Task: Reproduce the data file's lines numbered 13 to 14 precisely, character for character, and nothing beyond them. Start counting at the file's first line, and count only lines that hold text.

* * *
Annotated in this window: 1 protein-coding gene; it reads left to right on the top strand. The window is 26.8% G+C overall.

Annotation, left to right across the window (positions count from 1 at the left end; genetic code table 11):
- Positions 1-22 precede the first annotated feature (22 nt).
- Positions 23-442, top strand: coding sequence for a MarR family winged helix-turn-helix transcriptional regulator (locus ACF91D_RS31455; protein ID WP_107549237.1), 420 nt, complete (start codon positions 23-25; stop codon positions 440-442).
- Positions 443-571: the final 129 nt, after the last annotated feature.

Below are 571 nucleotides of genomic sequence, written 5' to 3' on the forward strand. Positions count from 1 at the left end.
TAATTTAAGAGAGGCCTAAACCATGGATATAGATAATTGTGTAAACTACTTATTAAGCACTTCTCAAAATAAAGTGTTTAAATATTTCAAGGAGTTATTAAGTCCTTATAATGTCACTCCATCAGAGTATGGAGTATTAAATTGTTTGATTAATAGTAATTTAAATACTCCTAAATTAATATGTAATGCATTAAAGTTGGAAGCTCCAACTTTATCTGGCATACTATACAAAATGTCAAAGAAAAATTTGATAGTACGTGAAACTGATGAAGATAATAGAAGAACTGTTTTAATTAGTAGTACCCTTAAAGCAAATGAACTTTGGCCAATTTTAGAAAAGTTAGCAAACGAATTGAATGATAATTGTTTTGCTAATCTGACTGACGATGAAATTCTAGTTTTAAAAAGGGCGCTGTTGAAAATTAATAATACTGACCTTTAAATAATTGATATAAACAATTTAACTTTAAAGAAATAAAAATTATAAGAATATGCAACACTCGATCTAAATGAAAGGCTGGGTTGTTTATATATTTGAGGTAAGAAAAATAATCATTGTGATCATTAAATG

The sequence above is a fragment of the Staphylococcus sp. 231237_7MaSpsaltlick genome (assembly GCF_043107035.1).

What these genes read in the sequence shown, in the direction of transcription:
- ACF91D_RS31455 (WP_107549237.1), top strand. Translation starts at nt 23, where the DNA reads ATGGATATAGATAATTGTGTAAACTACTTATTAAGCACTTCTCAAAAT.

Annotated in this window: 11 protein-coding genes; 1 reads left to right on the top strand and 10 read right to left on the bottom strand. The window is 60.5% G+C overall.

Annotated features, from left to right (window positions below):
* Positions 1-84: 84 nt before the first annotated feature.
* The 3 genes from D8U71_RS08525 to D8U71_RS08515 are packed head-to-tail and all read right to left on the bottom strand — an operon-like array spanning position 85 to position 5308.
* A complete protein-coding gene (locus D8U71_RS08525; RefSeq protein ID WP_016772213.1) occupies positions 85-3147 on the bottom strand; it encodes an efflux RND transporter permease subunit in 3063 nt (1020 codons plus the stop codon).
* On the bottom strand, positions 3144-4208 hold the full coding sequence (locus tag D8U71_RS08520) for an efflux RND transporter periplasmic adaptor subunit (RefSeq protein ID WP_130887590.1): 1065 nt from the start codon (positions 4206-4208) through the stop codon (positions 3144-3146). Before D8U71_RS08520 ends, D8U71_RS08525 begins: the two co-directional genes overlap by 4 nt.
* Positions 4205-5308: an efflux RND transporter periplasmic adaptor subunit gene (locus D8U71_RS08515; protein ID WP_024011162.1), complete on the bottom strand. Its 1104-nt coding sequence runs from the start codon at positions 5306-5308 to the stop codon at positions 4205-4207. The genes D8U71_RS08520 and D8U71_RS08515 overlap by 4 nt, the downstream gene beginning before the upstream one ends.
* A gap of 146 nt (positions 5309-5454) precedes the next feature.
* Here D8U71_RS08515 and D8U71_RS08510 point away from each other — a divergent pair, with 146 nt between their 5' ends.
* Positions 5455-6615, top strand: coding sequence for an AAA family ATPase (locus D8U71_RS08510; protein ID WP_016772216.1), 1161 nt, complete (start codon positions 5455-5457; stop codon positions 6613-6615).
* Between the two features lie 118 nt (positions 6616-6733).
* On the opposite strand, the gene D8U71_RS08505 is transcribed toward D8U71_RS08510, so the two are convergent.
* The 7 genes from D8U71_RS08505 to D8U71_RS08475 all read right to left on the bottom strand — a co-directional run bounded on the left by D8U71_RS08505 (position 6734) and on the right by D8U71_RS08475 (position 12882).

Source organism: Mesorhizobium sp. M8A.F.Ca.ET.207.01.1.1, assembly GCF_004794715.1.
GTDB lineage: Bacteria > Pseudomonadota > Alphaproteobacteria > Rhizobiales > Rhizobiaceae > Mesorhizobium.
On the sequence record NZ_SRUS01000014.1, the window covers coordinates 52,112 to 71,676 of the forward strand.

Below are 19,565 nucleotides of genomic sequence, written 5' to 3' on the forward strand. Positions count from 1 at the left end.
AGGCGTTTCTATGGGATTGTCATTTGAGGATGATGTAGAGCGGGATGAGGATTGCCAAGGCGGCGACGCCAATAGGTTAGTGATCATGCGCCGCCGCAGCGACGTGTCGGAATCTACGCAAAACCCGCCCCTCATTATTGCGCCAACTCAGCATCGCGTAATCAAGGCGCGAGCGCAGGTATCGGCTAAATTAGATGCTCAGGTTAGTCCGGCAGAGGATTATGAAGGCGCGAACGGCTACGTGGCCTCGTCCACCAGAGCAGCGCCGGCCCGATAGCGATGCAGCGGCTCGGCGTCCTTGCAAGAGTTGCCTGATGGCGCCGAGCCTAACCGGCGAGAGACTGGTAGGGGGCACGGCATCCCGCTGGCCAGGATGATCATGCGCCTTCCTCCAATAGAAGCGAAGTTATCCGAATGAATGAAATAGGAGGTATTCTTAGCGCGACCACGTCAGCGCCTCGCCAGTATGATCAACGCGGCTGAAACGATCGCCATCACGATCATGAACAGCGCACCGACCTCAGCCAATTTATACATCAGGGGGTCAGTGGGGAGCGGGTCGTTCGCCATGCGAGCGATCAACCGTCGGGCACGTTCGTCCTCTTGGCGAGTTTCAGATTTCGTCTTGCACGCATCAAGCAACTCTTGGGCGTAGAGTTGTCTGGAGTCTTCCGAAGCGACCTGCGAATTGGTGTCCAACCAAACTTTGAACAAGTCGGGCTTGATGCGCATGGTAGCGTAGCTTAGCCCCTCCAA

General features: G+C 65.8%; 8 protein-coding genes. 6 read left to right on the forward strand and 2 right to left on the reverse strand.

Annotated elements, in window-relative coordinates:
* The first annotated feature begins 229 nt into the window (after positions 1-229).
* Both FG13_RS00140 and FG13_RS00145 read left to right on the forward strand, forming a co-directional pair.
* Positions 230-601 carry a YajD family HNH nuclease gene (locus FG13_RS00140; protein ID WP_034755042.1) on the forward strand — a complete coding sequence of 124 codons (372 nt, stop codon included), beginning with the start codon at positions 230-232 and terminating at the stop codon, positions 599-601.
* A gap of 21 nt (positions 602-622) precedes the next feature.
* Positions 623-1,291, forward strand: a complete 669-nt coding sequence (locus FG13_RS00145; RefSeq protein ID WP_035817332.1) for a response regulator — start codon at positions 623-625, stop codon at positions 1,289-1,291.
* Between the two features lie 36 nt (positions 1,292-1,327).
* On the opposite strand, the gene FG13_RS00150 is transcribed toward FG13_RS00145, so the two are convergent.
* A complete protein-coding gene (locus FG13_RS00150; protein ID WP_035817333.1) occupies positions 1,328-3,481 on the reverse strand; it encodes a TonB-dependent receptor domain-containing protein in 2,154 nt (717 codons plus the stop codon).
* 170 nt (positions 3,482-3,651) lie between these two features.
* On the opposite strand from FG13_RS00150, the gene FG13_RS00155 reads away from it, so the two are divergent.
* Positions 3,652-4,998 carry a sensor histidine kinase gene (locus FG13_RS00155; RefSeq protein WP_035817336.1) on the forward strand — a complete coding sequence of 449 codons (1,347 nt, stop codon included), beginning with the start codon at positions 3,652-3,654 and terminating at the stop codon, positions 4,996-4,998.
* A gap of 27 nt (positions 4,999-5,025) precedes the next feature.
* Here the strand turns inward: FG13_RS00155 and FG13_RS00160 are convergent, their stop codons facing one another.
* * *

* Positions 1-84: 84 nt before the first annotated feature.
* The 3 genes from D8U71_RS08525 to D8U71_RS08515 are packed head-to-tail and all read right to left on the bottom strand — an operon-like array spanning position 85 to position 5308.